How To: SSL Certificates with SBS 2003- with UCC
Posted by Mandeep Singh, Last modified by Mandeep Singh on 09 October 2013 10:06 PM
oDuring a demo of Microsoft Small Business Server 2003 to a client recently, I was demonstrating the Remote Web Workplace (RWW)and Outlook Web Access (OWA) features. These are always a great selling point to anyone who is considering a server solution.
Browsing to https://remote.ourdomain.com/remote – Internet Explorer naturally flashed up a screen to say “The security certificate presented by this web-site was not issued by a trusted certificate authority” – which is, of course, a correct statement when your server is using a self-signed certificate (as my server was). I clicked Continue, as I always do, and was about to demonstrate the excellent features of RWW when the client asked the question
“Why did that error pop-up?”
My usual response is “It’s nothing to worry about” but it did get me thinking. We are always trying to educate users not to click through warnings, especially on web-sites, without questioning why those warnings are there. The fact my own SBS server gives these warnings isn’t a great demonstration of security! So how to avoid this error?
Asking around a few other SMB Consultants on how they would tackle this issue gleaned a variety of answers, none of which were altogether conclusive. So here’s my attempt at explaining how to use SSL certificates with SBS 2003!
What are Trusted Certificates?
First, a crash-course in Trusted Certificates as they are used within SBS 2003. When you visit a secure (https) web-site, your web browser (in this case Internet Explorer) checks the certificate it is presented with by that web-site against a list of Certificate Authorities (CA) it know’s it can trust. Authorities such as Geotrust, Globalsign and Verisign. These are known as “Root Authorities” and are regularly updated by Microsoft.
So when you receive the error “The security certificate presented by this web-site was not issued by a trusted certificate authority” it simply means Internet Explorer cannot verify the certificate it has been presented by the web-site you are visiting as being created by a CA it can trust.
So the simple solution to this problem is – get yourself a Certificate created by a CA that IS trusted by Internet Explorer! Unfortunately, most of the big CA’s charge a small fortune (£100+/year) for such Certificates. For a SMB Consultant rolling out a dozen or more new SBS 2003 solutions per year, that’s going to be a nasty additional cost.
Using GoDaddy for Cheap SSL Certificates
Is there a cheaper alternative? Yes! Get yourself over to www.godaddy.com and buy one of theirTurbo SSL Certificates at $34 (about £17) per year. Use the discount code
Before you begin to create a new SSL certificate from GoDaddy, you need to do two things
When you go through the process of creating your GoDaddy SSL certificate, you’ll be asked to provide a Certificate Signing Request (CSR). This is a chunk of text that tells the SSL provider what to generate within the new Certificate. To create a CSR from your SBS 2003 server:-
Once the CSR is created, you can open the file within Notepad and copy the information to your clipboard – ready to paste into GoDaddy’s Certificate Generation screen.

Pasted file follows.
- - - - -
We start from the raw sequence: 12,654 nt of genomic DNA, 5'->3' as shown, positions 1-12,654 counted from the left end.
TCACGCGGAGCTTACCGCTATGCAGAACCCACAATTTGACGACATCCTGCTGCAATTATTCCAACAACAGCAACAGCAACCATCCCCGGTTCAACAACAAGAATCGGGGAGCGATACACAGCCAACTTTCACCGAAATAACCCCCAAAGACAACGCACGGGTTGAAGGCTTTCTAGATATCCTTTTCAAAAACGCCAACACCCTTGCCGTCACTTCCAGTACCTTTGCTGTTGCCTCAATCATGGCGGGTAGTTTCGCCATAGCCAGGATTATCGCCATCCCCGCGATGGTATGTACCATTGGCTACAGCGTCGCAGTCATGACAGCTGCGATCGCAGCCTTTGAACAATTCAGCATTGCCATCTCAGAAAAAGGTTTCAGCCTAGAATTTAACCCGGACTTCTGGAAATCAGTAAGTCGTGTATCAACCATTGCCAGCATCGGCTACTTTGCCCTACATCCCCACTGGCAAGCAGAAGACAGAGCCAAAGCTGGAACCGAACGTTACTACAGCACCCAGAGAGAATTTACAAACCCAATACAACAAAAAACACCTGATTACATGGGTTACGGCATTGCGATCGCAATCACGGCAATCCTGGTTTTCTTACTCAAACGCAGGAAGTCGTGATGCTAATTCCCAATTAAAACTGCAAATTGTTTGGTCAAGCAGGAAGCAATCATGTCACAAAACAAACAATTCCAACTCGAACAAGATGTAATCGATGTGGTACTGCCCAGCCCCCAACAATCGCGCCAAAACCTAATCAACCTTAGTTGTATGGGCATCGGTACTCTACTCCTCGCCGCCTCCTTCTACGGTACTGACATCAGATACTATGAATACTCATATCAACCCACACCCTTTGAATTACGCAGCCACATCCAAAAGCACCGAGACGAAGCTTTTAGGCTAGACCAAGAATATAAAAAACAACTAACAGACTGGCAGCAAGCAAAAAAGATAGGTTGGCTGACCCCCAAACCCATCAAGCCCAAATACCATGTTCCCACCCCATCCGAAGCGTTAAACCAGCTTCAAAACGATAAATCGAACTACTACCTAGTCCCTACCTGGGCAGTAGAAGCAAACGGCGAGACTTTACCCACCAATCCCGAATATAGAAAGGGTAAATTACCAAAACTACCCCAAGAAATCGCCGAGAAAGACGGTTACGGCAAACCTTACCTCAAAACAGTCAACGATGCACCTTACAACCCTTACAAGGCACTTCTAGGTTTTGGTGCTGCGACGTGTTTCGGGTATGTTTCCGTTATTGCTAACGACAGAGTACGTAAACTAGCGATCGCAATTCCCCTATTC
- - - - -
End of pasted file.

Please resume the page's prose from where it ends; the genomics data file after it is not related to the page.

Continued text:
Download and Install the Certificate
GoDaddy will send you a variety of e-mails including an important one to the Administrative contact of the domain you are using. You’ll need to reply to this e-mail to confirm you are the owner of this domain, to enable the Certifcate request to proceed.
Within a few minutes and a few e-mail responses, you should be able to download your new SSL certificate from GoDaddy’s web-site! Save this to your server.
Now we have the certificate, we will need to apply it to your server:-
Hopefully we’re all done!
Testing the Certificate
Open Internet Explorer and browse to the external address – i.e. https://remote.joebloggs.com/remote and with any luck you shouldn’t get any sort of Internet Explorer Certificate warning, and you’ll be good to go! If you’re an SMB Consultant, next time you demo SBS 2003 to a client you won’t have to gloss over any of those error messages!
One thing to remember is that this Certificate verifies the identity of the server externally. If you accessed the server internally – i.e. https://yourserver/remote – you’d still get a warning message that the Certificate doesn’t match the actual server name.
There is a way around this, using a Certificate option known as “Subject Alternative Naming” (SAN). Using this option you can give your Certificate both an internal and external address to use. The catch? Price – you’ll usually find these types of servers are much more expensive.
If you’re still interested in using SAN - go take a look at the options at Globalsign. The company comes highly recommended – it’s owned by my Cousin Steven and he kindly helped me research the various options!
Another upside of using a 3rd Party Certificate is that if you own a Mobile device with an “always on” Internet connection, you can set it to synchronise with your Exchange Server and also push e-mails from Exchange directly to your device. I’ll document how I set that up next time!
I hope you find the above information useful and it saves you some time drawing together the various snippets of information you’ll find elsewhere on the ‘net. If you’ve got anything to add or any corrections for me, do leave a comment!
Origianl Article: http://www.tubblog.co.uk/blog/2007/07/31/using-ssl-certificates-with-sbs-2003/
Apply UCC certificate on SBS 2003
After Copying the CSR to the SSL provider (Go Daddy), you will have option to add alternate Subject Names to the certificate (If you have bougth UCC-SSL certificate)
Certificate Subnet name:
Wait for SSL approval emails.
Download the certificate